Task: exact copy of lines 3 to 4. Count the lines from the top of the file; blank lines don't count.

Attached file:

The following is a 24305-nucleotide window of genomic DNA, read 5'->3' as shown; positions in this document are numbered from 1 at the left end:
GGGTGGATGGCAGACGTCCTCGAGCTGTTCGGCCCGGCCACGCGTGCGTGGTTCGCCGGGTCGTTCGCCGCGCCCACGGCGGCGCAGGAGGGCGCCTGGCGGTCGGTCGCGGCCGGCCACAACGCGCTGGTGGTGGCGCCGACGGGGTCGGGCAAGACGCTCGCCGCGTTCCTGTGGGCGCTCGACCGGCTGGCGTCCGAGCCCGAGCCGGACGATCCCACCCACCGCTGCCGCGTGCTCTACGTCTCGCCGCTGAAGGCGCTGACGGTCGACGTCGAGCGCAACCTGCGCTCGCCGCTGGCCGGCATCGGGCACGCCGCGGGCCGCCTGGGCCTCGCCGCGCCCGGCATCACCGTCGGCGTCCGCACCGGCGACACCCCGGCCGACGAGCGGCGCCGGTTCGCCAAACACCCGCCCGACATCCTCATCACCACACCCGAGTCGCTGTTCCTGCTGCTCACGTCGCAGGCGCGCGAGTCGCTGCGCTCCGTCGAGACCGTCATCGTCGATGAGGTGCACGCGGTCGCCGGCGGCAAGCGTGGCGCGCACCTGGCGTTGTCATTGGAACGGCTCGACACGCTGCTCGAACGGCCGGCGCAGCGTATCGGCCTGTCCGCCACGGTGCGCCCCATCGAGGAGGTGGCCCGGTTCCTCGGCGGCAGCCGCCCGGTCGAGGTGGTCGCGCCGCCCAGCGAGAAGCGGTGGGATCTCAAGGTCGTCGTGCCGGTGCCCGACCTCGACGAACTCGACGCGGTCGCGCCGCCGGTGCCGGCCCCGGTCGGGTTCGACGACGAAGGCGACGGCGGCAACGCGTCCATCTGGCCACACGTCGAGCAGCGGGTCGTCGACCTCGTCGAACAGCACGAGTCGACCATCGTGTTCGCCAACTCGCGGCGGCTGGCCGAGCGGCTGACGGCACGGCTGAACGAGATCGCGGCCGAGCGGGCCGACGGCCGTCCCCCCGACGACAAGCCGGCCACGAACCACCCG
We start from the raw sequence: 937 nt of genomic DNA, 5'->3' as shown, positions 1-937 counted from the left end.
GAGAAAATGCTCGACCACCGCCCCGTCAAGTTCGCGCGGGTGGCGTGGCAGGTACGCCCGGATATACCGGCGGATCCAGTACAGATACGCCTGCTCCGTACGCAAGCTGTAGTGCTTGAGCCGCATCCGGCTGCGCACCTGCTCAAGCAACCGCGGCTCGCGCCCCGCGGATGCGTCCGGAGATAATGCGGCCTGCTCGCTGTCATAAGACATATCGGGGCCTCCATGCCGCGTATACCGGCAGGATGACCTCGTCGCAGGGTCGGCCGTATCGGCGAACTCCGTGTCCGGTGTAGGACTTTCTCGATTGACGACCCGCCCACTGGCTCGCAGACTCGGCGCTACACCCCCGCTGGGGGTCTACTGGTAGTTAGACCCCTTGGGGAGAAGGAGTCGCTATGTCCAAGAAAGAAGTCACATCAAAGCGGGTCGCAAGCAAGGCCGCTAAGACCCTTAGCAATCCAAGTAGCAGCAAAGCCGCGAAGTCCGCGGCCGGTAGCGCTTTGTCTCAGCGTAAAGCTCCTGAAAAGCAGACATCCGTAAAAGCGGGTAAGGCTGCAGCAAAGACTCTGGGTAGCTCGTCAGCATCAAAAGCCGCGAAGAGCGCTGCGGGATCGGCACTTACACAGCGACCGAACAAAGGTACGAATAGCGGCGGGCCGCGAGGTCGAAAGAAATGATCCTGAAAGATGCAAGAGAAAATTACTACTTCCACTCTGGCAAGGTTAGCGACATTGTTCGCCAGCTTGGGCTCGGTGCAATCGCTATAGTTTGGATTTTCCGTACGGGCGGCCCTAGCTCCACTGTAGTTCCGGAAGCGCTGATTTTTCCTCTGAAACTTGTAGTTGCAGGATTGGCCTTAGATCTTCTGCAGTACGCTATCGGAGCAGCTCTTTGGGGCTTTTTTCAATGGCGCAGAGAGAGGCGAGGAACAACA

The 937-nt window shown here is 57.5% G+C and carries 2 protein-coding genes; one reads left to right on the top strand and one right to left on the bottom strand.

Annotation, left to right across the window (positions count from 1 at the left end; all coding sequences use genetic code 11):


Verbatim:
We start from the raw sequence: 937 nt of genomic DNA, 5'->3' as shown, positions 1-937 counted from the left end.
GAGAAAATGCTCGACCACCGCCCCGTCAAGTTCGCGCGGGTGGCGTGGCAGGTACGCCCGGATATACCGGCGGATCCAGTACAGATACGCCTGCTCCGTACGCAAGCTGTAGTGCTTGAGCCGCATCCGGCTGCGCACCTGCTCAAGCAACCGCGGCTCGCGCCCCGCGGATGCGTCCGGAGATAATGCGGCCTGCTCGCTGTCATAAGACATATCGGGGCCTCCATGCCGCGTATACCGGCAGGATGACCTCGTCGCAGGGTCGGCCGTATCGGCGAACTCCGTGTCCGGTGTAGGACTTTCTCGATTGACGACCCGCCCACTGGCTCGCAGACTCGGCGCTACACCCCCGCTGGGGGTCTACTGGTAGTTAGACCCCTTGGGGAGAAGGAGTCGCTATGTCCAAGAAAGAAGTCACATCAAAGCGGGTCGCAAGCAAGGCCGCTAAGACCCTTAGCAATCCAAGTAGCAGCAAAGCCGCGAAGTCCGCGGCCGGTAGCGCTTTGTCTCAGCGTAAAGCTCCTGAAAAGCAGACATCCGTAAAAGCGGGTAAGGCTGCAGCAAAGACTCTGGGTAGCTCGTCAGCATCAAAAGCCGCGAAGAGCGCTGCGGGATCGGCACTTACACAGCGACCGAACAAAGGTACGAATAGCGGCGGGCCGCGAGGTCGAAAGAAATGATCCTGAAAGATGCAAGAGAAAATTACTACTTCCACTCTGGCAAGGTTAGCGACATTGTTCGCCAGCTTGGGCTCGGTGCAATCGCTATAGTTTGGATTTTCCGTACGGGCGGCCCTAGCTCCACTGTAGTTCCGGAAGCGCTGATTTTTCCTCTGAAACTTGTAGTTGCAGGATTGGCCTTAGATCTTCTGCAGTACGCTATCGGAGCAGCTCTTTGGGGCTTTTTTCAATGGCGCAGAGAGAGGCGAGGAACAACA